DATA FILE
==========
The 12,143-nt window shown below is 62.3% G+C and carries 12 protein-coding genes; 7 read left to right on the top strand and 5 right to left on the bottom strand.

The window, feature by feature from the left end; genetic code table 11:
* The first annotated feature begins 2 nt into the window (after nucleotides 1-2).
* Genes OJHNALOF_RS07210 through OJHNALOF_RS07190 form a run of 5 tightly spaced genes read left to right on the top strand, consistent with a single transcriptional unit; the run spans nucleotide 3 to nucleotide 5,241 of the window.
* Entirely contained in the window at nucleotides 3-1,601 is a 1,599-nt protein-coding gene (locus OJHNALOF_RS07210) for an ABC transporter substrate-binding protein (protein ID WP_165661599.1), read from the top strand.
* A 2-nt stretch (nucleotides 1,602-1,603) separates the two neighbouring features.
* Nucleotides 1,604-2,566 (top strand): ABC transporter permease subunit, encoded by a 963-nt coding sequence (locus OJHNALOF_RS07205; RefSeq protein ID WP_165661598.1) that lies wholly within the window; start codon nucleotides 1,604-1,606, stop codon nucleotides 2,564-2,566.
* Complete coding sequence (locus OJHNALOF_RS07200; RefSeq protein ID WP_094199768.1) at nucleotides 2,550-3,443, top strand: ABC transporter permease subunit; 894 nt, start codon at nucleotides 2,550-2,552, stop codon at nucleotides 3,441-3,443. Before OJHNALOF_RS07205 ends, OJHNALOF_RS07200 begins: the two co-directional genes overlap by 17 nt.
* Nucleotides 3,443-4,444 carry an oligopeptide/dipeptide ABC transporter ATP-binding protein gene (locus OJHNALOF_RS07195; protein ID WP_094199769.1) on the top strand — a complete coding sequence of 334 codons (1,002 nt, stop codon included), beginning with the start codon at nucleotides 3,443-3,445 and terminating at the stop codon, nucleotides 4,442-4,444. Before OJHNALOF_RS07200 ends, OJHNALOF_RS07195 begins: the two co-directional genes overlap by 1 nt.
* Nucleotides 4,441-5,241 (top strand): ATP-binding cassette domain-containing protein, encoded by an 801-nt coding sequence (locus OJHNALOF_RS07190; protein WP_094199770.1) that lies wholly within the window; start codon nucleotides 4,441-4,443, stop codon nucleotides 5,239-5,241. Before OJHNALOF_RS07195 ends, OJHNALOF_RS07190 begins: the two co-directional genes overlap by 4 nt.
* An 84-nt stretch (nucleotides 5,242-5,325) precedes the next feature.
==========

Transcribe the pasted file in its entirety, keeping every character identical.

The 12,143-nt window shown below is 62.3% G+C and carries 12 protein-coding genes; 7 read left to right on the top strand and 5 right to left on the bottom strand.

The window, feature by feature from the left end; genetic code table 11:
* The first annotated feature begins 2 nt into the window (after nucleotides 1-2).
* Genes OJHNALOF_RS07210 through OJHNALOF_RS07190 form a run of 5 tightly spaced genes read left to right on the top strand, consistent with a single transcriptional unit; the run spans nucleotide 3 to nucleotide 5,241 of the window.
* Entirely contained in the window at nucleotides 3-1,601 is a 1,599-nt protein-coding gene (locus OJHNALOF_RS07210) for an ABC transporter substrate-binding protein (protein ID WP_165661599.1), read from the top strand.
* A 2-nt stretch (nucleotides 1,602-1,603) separates the two neighbouring features.
* Nucleotides 1,604-2,566 (top strand): ABC transporter permease subunit, encoded by a 963-nt coding sequence (locus OJHNALOF_RS07205; RefSeq protein ID WP_165661598.1) that lies wholly within the window; start codon nucleotides 1,604-1,606, stop codon nucleotides 2,564-2,566.
* Complete coding sequence (locus OJHNALOF_RS07200; RefSeq protein ID WP_094199768.1) at nucleotides 2,550-3,443, top strand: ABC transporter permease subunit; 894 nt, start codon at nucleotides 2,550-2,552, stop codon at nucleotides 3,441-3,443. Before OJHNALOF_RS07205 ends, OJHNALOF_RS07200 begins: the two co-directional genes overlap by 17 nt.
* Nucleotides 3,443-4,444 carry an oligopeptide/dipeptide ABC transporter ATP-binding protein gene (locus OJHNALOF_RS07195; protein ID WP_094199769.1) on the top strand — a complete coding sequence of 334 codons (1,002 nt, stop codon included), beginning with the start codon at nucleotides 3,443-3,445 and terminating at the stop codon, nucleotides 4,442-4,444. Before OJHNALOF_RS07200 ends, OJHNALOF_RS07195 begins: the two co-directional genes overlap by 1 nt.
* Nucleotides 4,441-5,241 (top strand): ATP-binding cassette domain-containing protein, encoded by an 801-nt coding sequence (locus OJHNALOF_RS07190; protein WP_094199770.1) that lies wholly within the window; start codon nucleotides 4,441-4,443, stop codon nucleotides 5,239-5,241. Before OJHNALOF_RS07195 ends, OJHNALOF_RS07190 begins: the two co-directional genes overlap by 4 nt.
* An 84-nt stretch (nucleotides 5,242-5,325) precedes the next feature.